Snapchat ‘deceived users’ about disappearing messages

Snapchat ‘deceived users’ about disappearing messages, will be monitored by gov’t

RT: May 9, 2014

If Snapchat users thought their photos and videos disappeared – like they’re supposed to – they may be in for a surprise. The company settled with the Federal Trade Commission Thursday for deceiving users.

Snapchat is a messaging application that allows users to share pictures, short videos, messages and video chats with a friend or group. These messages, called Snaps, can be viewed for up to 10 seconds before they disappear.

“In most cases, once the recipient has viewed a message, it is automatically deleted from Snapchat’s servers and cannot be retrieved,” the company writes about its product. The app says it will notify a user if their Snap has been screen-captured by the recipient. But a study carried out by a US firm last April said Snapchat was not in fact designed to erase the files.

The FTC filed a six-count complaint against the popular app, saying it wasn’t living up to its promises of privacy and security. The commission accused Snapchat of misrepresenting how the application actually works.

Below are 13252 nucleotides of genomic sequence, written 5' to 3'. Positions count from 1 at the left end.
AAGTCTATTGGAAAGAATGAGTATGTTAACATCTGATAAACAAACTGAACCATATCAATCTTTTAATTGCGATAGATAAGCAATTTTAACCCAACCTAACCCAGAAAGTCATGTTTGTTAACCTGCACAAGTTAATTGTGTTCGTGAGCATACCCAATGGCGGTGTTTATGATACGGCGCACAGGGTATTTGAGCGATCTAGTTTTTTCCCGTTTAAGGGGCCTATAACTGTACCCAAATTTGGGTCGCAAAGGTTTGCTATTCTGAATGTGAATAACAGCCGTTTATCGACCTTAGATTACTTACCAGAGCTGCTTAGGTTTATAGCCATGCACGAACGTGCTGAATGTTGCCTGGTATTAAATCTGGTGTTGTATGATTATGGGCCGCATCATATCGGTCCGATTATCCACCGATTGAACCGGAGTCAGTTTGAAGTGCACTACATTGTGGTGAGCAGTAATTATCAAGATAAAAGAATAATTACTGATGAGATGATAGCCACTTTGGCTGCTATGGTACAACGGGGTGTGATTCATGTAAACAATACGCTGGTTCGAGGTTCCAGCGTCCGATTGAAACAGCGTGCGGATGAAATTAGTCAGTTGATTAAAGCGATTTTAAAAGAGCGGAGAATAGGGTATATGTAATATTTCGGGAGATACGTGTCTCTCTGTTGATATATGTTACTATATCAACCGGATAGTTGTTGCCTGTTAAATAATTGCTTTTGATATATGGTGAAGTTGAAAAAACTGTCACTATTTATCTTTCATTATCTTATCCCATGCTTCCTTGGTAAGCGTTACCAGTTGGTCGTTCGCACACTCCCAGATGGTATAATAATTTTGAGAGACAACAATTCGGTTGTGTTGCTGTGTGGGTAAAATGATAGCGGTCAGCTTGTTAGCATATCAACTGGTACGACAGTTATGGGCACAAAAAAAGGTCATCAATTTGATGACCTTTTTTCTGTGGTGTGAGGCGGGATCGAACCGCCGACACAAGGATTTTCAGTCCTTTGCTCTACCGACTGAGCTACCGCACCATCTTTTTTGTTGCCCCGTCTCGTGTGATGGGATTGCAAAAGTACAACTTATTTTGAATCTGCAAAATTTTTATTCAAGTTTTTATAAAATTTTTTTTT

“Despite Snapchat’s claims, the complaint describes several simple ways that recipients could save snaps indefinitely,” the FTC said in a press release.

In a blog post, the FTC went into detail on how even those people who aren’t particularly tech-savvy could save Snaps. “When a recipient got a video message, Snapchat stored the file in a location outside of the app’s ‘sandbox,’ the private storage area on the device that other apps can’t access. Because the file was in an unrestricted place, the recipient could connect their device to a computer and use simple browsing tools to locate and save the video,” the blog post says. “That method was widely publicized as early as December 2012, but the FTC says Snapchat didn’t fix the flaw until almost a year later when it began encrypting video files sent through the app.”

The complaint also detailed how Snapchat deceived its users regarding the amount of personal data it collected and the security measures taken to protect that data. It accused Snapchat of “failure to secure its Find Friends feature resulted in a security breach that enabled attackers to compile a database of 4.6 million Snapchat usernames and phone numbers,” the statement said.

(read the full article at RT)

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